- A news article states that Ghana has closed all its flights to infected countries, resulting in bewilderment from the supposedly affected countries.
- Ghana is already dealing with an infectious disease outbreak, cholera has been reported in Accra since September 2013, frustrating attempts to bring it under control.
I can only hope that it all comes together in the end – and that Ghana has its systems in place if they’re required. But systems and response is only half the battle. A population who believes that the disease is real, and understands the required changes to how people interact with each other and the deceased, and believe in the processes to isolate infections, can beat the disease – its been demonstrated in every previous Ebola outbreak.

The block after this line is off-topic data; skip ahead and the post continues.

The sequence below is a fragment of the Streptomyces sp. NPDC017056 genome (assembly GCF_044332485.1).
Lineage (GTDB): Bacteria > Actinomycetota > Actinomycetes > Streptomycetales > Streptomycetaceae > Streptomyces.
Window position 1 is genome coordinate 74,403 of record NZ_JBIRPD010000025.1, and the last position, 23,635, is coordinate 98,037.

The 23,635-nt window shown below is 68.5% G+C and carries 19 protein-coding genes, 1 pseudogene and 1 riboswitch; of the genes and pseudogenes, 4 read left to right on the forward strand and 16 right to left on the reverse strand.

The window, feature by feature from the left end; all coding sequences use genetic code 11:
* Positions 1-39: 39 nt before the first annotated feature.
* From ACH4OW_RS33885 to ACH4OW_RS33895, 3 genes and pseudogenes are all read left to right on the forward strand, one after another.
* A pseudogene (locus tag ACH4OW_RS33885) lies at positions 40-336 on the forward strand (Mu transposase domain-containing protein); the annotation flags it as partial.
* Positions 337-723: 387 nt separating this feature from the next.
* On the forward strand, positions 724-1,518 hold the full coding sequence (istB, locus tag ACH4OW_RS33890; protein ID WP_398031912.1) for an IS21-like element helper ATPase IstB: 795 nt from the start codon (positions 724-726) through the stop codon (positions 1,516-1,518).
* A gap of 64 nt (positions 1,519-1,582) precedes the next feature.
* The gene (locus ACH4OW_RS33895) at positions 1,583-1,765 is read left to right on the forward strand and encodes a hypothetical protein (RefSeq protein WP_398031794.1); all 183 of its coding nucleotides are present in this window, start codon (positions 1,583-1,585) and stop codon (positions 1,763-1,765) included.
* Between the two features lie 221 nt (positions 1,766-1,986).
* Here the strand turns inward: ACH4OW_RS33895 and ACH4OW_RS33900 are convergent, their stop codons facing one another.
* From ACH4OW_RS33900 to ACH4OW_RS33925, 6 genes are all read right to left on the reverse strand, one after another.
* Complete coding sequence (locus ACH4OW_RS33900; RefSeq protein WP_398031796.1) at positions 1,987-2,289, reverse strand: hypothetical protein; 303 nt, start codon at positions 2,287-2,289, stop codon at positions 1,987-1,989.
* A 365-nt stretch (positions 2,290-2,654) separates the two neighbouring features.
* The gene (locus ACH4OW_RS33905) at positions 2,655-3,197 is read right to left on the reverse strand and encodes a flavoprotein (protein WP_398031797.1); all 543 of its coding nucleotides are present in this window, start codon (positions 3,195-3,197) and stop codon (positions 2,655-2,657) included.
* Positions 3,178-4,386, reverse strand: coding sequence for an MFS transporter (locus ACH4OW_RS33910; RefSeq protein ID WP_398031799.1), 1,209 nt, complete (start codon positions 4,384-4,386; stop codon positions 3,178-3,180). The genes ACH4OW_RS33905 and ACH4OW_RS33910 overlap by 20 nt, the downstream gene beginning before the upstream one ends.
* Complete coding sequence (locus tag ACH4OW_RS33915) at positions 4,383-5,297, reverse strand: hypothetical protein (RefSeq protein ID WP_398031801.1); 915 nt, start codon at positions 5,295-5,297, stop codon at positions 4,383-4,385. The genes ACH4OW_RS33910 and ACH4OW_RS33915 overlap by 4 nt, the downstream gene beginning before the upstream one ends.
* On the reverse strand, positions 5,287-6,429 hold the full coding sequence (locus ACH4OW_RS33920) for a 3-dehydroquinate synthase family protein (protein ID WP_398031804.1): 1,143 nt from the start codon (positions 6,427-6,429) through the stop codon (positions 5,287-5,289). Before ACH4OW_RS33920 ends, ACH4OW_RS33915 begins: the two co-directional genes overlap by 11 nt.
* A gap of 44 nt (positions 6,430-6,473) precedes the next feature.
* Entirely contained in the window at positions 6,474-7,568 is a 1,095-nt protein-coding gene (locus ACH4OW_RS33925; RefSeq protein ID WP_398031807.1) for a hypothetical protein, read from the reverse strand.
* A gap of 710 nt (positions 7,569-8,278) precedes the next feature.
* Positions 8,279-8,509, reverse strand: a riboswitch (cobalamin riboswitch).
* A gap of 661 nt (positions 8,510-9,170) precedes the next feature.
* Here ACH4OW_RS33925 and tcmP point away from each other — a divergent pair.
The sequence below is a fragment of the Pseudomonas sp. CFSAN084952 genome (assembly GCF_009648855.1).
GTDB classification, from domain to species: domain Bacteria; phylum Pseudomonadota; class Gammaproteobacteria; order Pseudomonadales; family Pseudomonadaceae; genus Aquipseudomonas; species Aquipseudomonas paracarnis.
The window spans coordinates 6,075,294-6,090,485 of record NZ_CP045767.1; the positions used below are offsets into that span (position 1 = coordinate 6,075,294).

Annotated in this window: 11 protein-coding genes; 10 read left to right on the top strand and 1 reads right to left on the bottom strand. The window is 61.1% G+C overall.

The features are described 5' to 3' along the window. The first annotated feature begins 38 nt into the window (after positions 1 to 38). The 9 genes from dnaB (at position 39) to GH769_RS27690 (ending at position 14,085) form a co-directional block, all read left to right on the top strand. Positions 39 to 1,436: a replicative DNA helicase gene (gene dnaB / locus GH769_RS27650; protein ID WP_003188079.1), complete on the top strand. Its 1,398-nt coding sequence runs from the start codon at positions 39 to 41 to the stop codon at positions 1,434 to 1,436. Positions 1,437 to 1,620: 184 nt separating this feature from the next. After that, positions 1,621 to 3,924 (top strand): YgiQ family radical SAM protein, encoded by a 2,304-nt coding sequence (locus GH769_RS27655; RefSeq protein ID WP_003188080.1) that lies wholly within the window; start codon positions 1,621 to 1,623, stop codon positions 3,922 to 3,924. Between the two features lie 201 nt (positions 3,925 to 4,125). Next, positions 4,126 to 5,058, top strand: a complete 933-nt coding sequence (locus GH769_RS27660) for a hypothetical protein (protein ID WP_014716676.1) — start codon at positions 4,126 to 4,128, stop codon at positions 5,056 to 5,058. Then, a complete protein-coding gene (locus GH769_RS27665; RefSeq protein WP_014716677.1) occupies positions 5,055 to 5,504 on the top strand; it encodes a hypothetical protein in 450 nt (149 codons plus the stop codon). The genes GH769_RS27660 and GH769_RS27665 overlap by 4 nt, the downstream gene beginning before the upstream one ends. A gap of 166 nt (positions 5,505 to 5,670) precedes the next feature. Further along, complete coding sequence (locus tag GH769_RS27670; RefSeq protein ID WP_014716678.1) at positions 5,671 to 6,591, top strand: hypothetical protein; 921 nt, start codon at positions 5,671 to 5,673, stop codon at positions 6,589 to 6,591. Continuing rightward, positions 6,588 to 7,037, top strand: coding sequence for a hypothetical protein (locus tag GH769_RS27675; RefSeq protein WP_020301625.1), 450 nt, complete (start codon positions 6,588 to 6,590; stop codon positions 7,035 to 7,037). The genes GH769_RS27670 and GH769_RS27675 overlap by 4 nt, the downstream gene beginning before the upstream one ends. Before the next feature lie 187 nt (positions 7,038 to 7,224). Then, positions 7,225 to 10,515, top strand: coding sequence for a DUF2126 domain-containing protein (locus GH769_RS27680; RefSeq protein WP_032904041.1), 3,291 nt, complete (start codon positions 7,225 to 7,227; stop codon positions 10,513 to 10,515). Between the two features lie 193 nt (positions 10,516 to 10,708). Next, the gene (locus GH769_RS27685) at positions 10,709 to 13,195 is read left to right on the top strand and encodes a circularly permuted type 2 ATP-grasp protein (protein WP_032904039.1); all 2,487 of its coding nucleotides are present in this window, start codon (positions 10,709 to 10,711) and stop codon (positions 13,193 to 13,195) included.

The community here is slowly becoming aware of Ebola. The continuing scare in Nigeria has been a significant factor. Ghana, despite healthy rivalry with Nigeria, has strong ties. “They say there is a terrible disease with no cure…” from the cleaner is the start to a conversation which has to be constantly drawn away from a slightly xenophobic perspective. There is genuine disbelief that a bat can carry Ebola but show no signs of illness. Ebola comes up in meetings. It comes up in conversations. For a country that habitually shakes hands, I’ve noticed a few instances of this protocol being shelved. I hope that this golden opportunity to educate an increasingly enlightened community is not wasted – it could make all the difference if Ebola does enter Ghana.
Comments to the news report above are an interesting insight into what people are thinking (Diarrhea and fever are early symptoms – fever-pitched verbal diarrhea needs to be added to the list). Denial, anger, fear, etc all feature.